Keep Your Loved Ones Safe With Passive Fire Protection

Valentine’s Day is Thursday, which means you will probably be spending a lot of time showering your loved ones with chocolates, flowers and all kinds of luxuries. However, one area you don’t want to go without some attention this year is a building’s fire and life safety protection systems, especially for loved ones in a nursing homes.

As a facility manager, you may already know healthcare facilities are “Defend in Place” facilities. So, in the event of a fire, many residents in nursing homes are unable to be moved or are too sick to move quickly enough to escape danger. This is why compartmentalizing your facility with passive fire protection systems will help prevent the spread of fire and smoke, while also protecting those who have little to no mobility. So how does compartmentalizing your facility help keep your loved ones safe during a fire emergency?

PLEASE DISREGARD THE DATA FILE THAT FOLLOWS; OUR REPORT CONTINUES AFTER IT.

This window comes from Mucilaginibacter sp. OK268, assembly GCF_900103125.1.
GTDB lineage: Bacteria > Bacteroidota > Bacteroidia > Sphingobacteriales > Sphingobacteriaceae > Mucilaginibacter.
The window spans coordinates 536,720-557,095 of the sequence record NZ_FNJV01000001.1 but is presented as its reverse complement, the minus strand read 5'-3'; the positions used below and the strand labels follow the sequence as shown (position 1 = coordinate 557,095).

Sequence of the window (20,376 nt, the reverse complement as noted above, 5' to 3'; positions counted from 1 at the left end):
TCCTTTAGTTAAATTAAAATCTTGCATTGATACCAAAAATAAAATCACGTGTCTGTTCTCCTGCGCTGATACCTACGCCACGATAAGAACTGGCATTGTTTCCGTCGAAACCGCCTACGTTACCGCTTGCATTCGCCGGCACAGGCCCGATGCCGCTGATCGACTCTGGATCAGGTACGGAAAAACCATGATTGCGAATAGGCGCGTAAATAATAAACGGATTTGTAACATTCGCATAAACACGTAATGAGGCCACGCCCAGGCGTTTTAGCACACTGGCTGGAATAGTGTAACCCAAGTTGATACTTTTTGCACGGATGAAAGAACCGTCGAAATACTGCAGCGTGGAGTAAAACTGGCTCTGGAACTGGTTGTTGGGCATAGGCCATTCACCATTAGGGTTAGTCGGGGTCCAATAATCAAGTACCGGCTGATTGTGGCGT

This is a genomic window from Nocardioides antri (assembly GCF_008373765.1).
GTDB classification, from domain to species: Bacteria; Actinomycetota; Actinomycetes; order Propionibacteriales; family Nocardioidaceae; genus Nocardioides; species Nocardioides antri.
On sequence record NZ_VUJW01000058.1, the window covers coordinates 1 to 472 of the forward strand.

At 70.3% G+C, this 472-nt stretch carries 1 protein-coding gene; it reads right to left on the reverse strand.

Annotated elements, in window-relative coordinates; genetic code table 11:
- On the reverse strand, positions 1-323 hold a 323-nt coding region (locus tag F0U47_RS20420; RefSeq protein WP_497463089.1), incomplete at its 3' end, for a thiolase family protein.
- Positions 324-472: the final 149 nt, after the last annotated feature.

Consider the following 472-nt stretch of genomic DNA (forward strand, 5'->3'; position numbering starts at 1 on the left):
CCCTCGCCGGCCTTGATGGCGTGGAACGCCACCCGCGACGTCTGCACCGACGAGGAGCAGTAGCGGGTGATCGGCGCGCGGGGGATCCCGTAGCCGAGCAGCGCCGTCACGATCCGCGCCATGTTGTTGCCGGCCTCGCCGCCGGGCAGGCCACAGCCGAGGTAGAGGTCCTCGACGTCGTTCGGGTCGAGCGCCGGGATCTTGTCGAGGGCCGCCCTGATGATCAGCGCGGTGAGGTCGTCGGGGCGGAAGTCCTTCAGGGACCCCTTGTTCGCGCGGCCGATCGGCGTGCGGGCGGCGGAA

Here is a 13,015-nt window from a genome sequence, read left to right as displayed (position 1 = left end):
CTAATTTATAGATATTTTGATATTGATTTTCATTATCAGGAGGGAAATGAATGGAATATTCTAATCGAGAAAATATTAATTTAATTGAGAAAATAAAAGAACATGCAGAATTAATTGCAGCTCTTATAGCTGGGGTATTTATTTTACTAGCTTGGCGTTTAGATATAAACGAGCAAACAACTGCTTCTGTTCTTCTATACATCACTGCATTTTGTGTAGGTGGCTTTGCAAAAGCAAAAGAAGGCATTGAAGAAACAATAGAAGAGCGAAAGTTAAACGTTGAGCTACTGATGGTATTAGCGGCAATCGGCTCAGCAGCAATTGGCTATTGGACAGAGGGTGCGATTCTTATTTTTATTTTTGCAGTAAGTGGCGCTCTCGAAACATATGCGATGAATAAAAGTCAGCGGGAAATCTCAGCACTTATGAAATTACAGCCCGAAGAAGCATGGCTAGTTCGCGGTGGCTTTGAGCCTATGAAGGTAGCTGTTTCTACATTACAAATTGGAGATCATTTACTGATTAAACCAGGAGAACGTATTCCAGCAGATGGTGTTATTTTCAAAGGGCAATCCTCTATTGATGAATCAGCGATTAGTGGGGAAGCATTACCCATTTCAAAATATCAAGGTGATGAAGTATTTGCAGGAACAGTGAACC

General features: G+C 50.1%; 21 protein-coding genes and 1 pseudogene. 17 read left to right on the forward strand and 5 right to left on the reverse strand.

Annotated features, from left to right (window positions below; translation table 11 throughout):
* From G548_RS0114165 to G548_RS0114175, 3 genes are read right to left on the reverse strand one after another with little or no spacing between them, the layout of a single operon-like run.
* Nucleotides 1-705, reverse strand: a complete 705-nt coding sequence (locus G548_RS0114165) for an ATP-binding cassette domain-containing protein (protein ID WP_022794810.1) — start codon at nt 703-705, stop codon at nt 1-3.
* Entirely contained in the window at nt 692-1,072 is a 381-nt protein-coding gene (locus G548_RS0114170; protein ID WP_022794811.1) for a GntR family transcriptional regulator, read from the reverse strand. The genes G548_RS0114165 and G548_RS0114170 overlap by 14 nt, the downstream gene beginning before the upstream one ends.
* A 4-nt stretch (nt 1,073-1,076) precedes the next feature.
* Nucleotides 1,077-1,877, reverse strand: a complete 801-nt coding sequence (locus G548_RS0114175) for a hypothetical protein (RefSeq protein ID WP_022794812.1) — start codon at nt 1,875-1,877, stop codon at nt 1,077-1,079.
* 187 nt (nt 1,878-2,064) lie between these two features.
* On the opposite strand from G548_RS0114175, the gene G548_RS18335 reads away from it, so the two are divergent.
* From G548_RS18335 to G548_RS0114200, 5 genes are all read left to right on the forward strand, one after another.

Fire and Smoke Barriers & Partitions – are fire-resistant walls, floors and ceilings that compartmentalize a facility into sections. Firestopping is the use of fire-resistant materials used to seal and maintain these barriers and prevent the spread of fire and smoke from one section to the next. This allows for those who would not be able to evacuate to continue to receive medical care while being protected from danger.


Fire Doors – if kept shut, help compartmentalize a facility while allowing a safe evacuation route for those occupants who can quickly and safely evacuate from danger.


Fire & Smoke Dampers – are used in the ventilation system of a building to help prevent the spread of fire and smoke within the ductwork. This also helps to protect patients and residents by preventing fire and smoke from traveling from one room to the next through the ducts.


Photoluminescent Egress Path Markers and Exit Signage – will glow a bright green in dark or smoky conditions to help you navigate your way through the building to safety. Egress signs should be placed in key locations, such as hallways and stairwells throughout the facility to indicate the safe areas in which residents can exit to.

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